Cutting into hotels’ business-travel revenue could mean big profits for Airbnb and its ilk. Corporate travel was only 8 percent of Airbnb’s bookings last year, one of its managers told the Wall Street Journal.

There are obvious hurdles in convincing large corporate clients to bank on a startup that’s faced such regulatory hurdles in the largest city in the United States that it has purchased billboards in public transit brashly proclaiming “New Yorkers agree: Airbnb is great for New York City.” (Because New Yorkers just adore being told what to think.)

It’s smart for these companies to broaden their arsenal for getting into corporate travel. They’ve gone the Trojan Horse way already, sneaking into other startups’ and established companies’ expense reports, and now are entering through the gates, with partnerships with Concur and Salesforce.

Whether this new strategy will actually help these peer-to-peer marketplaces overcome their existing issues with regulators remains an open question. Certainly, they have lobbying strength already, but once their services become indispensible to large companies, they will have a whole host of new, strong-armed allies. (For starters, consider the fact that that more than two-thirds of the biggest companies in America use Concur.)

Corporate and boring? Not exactly. This next few months–in which we’ll learn which companies adopt the sharing economy’s proposition–could determine the future of the hospitality industry as we know it.

The organisers of a Facebook page which informs users if controllers are on board buses and trams

Facebook alert – The organisers of a Facebook page which informs users if controllers are on board buses and trams on the Ligne d’Azur network have denied that it’s been set up to help people dodge fares. 1800 people have signed up to the group which offers information in real time. The page  which is called ‘solidarite aux sans ticket’ warns that it has not been set up to help people evade fares but to simply give them information which will persuade them to buy a 1 euro 50 ticket instead of risking a fine of between 32 and 86 euros.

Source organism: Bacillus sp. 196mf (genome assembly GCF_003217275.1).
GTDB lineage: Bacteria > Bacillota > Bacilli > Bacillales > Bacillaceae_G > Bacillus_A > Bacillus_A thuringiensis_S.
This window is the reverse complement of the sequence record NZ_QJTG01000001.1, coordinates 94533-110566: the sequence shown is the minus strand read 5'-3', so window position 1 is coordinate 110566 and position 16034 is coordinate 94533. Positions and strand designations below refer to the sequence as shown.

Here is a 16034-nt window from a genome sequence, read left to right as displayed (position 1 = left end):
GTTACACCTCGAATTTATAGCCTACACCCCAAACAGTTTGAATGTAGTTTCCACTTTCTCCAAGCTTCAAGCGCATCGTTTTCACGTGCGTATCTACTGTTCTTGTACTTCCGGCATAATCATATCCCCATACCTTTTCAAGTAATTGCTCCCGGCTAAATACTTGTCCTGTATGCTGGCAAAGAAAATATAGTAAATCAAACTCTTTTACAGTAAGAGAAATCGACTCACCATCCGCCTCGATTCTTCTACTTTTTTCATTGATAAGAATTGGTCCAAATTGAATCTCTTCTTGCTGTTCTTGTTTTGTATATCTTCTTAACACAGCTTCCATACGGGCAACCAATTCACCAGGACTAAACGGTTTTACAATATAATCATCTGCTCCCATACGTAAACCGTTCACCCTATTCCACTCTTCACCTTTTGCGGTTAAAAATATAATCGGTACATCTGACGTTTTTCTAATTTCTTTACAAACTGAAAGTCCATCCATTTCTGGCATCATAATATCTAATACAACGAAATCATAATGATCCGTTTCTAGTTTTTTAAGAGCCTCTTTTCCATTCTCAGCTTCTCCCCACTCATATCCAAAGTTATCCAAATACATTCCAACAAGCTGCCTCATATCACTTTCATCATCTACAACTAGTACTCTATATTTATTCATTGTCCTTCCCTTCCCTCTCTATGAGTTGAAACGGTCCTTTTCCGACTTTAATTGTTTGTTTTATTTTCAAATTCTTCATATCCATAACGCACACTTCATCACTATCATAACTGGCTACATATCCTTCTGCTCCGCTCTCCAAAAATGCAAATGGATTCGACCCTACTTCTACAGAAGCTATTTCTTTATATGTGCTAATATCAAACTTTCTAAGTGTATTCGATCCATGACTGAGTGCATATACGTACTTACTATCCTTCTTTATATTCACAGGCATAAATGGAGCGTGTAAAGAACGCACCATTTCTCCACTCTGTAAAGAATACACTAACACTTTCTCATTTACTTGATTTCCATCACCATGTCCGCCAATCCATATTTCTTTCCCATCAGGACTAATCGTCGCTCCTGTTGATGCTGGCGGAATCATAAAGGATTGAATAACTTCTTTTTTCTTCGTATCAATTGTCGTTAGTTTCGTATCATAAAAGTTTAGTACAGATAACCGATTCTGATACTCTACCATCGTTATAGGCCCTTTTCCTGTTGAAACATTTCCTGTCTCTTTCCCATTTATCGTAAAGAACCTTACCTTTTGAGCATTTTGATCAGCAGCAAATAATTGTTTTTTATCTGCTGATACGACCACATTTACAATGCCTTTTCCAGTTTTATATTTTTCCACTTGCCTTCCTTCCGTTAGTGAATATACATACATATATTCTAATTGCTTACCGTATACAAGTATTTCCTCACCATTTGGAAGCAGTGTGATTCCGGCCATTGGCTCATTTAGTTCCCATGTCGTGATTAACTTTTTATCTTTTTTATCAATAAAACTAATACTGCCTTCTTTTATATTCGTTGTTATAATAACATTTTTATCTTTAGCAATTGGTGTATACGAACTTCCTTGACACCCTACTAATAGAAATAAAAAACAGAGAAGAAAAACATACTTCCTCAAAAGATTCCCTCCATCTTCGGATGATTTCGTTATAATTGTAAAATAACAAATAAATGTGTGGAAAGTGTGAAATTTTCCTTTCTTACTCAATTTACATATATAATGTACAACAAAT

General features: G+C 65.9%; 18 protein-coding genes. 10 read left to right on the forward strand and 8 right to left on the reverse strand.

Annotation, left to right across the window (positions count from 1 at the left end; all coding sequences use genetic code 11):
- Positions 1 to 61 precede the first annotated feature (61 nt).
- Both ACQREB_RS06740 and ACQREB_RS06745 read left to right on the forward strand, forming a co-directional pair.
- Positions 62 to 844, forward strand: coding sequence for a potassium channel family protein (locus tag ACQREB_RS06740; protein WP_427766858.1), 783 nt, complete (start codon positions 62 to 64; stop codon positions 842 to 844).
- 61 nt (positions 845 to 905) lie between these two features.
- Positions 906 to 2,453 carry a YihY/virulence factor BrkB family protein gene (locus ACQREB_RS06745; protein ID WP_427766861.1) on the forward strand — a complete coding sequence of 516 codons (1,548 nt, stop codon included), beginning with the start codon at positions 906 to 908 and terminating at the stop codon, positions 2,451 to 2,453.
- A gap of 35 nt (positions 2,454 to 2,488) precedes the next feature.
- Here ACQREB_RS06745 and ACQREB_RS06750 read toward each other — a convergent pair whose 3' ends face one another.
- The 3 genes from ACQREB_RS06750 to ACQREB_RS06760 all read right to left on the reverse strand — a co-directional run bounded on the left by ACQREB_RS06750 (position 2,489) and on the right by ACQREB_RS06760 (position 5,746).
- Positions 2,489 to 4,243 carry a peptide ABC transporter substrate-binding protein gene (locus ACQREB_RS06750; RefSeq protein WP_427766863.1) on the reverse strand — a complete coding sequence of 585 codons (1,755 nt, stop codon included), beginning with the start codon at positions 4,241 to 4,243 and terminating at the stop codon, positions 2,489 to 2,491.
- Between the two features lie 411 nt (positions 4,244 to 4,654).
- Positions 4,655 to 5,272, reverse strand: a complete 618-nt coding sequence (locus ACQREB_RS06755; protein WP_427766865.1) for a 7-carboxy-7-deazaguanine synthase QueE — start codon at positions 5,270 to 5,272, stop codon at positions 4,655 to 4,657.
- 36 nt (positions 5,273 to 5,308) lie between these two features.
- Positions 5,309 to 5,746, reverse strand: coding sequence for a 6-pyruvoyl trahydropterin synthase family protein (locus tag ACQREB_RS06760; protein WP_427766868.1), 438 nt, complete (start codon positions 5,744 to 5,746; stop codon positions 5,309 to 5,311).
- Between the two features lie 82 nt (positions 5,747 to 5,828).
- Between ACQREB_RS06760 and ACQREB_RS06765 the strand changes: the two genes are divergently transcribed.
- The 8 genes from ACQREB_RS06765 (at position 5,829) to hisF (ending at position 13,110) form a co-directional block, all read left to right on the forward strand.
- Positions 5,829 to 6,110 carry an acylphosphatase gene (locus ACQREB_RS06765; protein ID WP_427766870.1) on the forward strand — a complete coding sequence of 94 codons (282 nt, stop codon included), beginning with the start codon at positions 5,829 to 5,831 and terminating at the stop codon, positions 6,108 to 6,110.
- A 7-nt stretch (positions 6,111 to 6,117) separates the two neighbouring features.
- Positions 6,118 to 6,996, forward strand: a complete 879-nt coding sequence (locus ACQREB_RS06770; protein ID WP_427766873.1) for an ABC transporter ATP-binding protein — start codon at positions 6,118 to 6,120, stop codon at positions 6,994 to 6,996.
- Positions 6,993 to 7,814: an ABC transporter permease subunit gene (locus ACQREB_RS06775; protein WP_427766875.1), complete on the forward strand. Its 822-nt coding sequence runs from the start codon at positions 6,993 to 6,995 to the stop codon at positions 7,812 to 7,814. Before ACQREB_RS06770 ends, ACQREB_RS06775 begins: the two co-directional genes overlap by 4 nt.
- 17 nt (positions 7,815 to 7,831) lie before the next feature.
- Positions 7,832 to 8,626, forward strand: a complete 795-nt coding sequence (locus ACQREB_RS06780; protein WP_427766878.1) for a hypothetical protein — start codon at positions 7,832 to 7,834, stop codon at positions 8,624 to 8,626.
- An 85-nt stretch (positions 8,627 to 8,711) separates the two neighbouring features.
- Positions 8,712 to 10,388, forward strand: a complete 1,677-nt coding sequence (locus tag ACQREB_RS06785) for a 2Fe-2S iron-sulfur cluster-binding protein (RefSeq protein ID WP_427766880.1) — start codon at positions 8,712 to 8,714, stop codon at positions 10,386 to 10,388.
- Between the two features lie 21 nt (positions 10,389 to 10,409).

With 25 systems in 12 countries, Veolia Transdev’s light rail experts have plenty to share: from large scale line extensions to preventing fare evasion and conducting passenger safety campaigns. Our “expert.net” knowledge management process facilitates and strengthens the sharing of best practices and the continual enhancement of our multi-country know-how to the benefit of our local contracts.

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La Canne à Sucre: Best Spot To See WORLD CUP

Yes! La Canne à Sucre, located at 11 Promenade des Anglais, in Nice, France, is the best spot to watch the World Cup (or any other sporting event). Friendly atmosphere, lots of big TV screens, friendly owner greeting guests. Always friendly rivalry: German shirts and French shirts for Germany / France match!

 

Oui! La Canne à Sucre, situé au 11 Promenade des Anglais, à Nice, en France, est le meilleur endroit pour regarder la Coupe du Monde (ou de tout autre événement sportif). Une ambiance conviviale, un bon nombre de grands écrans de télévision, amical propriétaire accueille les clients. Rivalité toujours sympathique: chemises allemandes et chemises français pour l’Allemagne / France allumette!

With help from Penney Vanderbilt